(source: Arthur Lambillotte | Unsplash)
Every winter, Hydro-Québec reminds its customers to reduce electricity consumption during periods of high demand, i.e. between 6am and 9am and between 4pm and 8pm.
The state-owned company also offers financial incentives to encourage the reduction of electricity consumption.
For example, the winter credit option allows you to receive a credit on your bill if you reduce your electricity usage during extreme cold events.
Another example, with the Flex D tariffyou pay a price lower than the base rate of 1er December to March 31, except during extreme cold events.
- In the event of extreme cold, you will be charged a higher price for electricity, with the idea of encouraging you to shift non-essential consumption over time.
For businessesHydro-Québec offers, in particular, the energy demand management (GDP) tariff offer.
- This offer allows businesses to benefit from a credit for electricity not consumed during winter peak periods.
To achieve this, companies can, for example, use other additional energy sources, or stop or transfer their production over time.
- Thanks to this offer, in 2 years, the Coopérative des consommateurs de Lorette, in Quebec, obtained US$140,000.
- During peak periods, an automated generator provides electricity to your buildings.
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Hydro-Québec also offers a paid home automation service called Hilo.
This service allows you to remotely manage the energy consumption of your home or office, using smart thermostats and other connected devices.
- In periods of extreme cold, Hilo launches consumption reduction challenges for its customers.
- Successfully completing these challenges not only reduces your bill but also accumulates cash rewards.
Apps can allow you to monitor your consumption in real time:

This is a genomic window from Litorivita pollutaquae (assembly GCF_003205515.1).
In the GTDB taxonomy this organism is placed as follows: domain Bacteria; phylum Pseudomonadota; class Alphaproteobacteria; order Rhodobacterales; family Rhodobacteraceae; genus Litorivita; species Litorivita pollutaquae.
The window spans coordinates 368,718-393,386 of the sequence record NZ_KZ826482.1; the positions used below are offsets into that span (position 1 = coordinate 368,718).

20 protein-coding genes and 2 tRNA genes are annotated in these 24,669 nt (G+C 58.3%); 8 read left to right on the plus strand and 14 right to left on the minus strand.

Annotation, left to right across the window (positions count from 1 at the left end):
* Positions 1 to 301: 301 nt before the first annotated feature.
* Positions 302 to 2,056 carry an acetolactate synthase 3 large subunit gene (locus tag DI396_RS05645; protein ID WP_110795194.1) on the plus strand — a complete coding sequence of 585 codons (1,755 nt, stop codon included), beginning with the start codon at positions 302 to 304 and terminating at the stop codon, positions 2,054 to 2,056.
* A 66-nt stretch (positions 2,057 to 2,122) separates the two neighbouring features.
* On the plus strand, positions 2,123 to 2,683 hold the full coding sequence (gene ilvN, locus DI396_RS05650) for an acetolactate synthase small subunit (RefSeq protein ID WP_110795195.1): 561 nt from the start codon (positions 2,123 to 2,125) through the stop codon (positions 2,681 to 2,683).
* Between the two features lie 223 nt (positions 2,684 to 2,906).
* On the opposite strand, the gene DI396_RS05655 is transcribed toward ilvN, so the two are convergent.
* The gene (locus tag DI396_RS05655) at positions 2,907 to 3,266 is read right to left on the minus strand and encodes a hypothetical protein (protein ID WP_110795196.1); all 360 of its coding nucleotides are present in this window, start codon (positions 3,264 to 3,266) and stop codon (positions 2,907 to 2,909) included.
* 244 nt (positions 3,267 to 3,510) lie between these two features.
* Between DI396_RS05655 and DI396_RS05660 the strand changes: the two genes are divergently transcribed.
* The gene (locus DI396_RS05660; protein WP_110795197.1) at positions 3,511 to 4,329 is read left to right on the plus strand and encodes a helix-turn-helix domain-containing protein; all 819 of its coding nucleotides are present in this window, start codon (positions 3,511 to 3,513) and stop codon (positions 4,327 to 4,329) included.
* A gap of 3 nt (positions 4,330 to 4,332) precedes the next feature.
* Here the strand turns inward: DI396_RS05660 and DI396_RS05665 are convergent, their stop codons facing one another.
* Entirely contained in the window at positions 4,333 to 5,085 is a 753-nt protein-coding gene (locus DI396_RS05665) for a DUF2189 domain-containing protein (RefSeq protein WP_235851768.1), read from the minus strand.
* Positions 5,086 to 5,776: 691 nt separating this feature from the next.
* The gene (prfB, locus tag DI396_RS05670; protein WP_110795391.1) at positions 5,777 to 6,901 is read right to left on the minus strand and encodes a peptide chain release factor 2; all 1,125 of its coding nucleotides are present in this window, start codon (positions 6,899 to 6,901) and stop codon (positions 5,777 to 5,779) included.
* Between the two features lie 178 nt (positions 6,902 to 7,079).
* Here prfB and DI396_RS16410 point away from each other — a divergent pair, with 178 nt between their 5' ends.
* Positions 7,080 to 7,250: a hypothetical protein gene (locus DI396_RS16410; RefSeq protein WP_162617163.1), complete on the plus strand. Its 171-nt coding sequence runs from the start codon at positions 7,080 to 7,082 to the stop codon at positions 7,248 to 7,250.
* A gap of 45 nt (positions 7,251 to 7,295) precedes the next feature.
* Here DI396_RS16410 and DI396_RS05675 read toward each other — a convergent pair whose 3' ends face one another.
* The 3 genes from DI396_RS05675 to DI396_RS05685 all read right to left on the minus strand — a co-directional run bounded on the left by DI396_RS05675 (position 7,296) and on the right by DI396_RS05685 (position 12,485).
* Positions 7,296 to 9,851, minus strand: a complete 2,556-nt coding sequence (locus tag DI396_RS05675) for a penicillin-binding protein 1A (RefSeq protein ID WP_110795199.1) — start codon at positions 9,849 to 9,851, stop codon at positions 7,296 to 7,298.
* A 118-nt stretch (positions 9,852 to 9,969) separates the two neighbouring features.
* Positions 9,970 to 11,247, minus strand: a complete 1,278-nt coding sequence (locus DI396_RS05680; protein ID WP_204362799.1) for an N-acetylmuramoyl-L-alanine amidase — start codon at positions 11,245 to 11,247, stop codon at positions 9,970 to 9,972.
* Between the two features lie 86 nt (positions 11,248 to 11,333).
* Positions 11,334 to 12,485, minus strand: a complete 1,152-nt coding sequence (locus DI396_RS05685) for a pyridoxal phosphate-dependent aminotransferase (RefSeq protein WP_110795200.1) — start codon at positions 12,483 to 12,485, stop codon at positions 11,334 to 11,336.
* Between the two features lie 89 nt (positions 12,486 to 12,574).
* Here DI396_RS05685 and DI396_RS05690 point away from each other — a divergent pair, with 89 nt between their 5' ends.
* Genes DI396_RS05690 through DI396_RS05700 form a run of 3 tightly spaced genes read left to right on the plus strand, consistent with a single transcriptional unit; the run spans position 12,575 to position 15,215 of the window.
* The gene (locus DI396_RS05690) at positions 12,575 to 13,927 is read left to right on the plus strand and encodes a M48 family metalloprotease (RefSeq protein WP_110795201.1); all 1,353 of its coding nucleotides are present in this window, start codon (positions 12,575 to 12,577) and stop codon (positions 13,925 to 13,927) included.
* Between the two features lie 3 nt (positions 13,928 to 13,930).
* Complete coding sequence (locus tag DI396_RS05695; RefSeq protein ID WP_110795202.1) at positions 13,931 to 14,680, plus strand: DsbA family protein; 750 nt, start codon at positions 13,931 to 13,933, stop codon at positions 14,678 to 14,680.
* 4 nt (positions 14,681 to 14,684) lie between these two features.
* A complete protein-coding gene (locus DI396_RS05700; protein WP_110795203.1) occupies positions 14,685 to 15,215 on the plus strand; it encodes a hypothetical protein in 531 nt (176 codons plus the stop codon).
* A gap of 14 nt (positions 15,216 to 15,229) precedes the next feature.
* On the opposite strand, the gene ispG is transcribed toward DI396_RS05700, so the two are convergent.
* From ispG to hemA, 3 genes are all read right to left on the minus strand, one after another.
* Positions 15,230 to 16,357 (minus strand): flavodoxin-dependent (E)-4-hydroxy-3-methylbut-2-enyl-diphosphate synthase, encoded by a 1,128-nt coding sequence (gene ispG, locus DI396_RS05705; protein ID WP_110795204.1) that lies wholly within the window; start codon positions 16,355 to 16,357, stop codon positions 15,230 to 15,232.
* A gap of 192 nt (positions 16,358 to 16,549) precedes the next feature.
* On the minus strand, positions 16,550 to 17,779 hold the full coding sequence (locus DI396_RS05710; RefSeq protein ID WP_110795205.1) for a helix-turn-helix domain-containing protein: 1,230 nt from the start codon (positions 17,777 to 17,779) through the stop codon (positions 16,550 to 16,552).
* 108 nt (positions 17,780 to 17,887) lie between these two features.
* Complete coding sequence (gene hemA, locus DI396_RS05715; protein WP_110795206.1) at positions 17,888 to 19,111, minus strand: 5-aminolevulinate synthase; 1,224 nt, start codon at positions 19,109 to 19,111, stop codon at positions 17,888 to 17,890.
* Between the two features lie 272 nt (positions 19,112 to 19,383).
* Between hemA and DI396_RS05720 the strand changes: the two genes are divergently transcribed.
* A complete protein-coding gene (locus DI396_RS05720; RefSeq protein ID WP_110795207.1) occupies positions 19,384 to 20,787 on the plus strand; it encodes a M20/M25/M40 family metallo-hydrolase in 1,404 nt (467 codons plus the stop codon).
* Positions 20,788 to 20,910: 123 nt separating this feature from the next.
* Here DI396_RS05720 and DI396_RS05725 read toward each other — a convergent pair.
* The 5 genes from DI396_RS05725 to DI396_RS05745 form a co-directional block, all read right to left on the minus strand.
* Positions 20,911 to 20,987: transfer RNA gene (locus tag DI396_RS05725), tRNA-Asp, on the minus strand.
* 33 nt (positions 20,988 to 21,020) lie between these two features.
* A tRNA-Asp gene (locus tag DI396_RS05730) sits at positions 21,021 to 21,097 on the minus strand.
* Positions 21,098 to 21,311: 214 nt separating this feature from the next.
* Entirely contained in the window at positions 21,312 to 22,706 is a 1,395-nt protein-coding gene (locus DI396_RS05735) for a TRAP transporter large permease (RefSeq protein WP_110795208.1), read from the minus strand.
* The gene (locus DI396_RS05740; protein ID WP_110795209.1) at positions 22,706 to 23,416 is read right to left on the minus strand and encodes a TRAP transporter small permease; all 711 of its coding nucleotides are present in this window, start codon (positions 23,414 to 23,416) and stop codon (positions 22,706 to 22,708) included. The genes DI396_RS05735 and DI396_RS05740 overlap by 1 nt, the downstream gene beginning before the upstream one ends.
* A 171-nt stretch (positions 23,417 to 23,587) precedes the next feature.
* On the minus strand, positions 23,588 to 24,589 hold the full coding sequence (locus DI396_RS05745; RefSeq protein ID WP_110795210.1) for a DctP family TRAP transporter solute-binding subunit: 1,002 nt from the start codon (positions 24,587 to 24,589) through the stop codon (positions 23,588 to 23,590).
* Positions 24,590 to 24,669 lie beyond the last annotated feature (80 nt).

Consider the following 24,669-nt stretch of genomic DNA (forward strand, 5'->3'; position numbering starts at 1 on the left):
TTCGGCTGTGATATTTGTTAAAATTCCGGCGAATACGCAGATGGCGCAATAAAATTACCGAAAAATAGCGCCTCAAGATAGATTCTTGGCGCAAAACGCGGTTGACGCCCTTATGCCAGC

The app Ecofonte it also allows you to remotely adjust the temperature in your home.
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For companies, it may also be interesting to carry out an energy audit.
An energy audit consists of having an expert examine all the systems used in your workplace (lighting, heating, air conditioning) as well as in the building (exterior walls, foundations, roof, doors and windows) to assess the energy consumption to which they are associated. .
- Recommendations for energy improvements can result in significant savings.
According to Michel Parent, energy auditor and consultant at the Canadian Energy Training Institute (CIET), it is possible, for most buildings, to “save 15% of costs by integrating cheap or even free measures” (LED lamps or wireless smart thermostats). .
- “If, for example, you have a building with very few modern controls, or with ventilation running 24 hours a day, you can save up to 30% in costs”, he illustrates.
In short, saving energy this winter is possible, it’s even worth it. Plus, it’s good for the planet!
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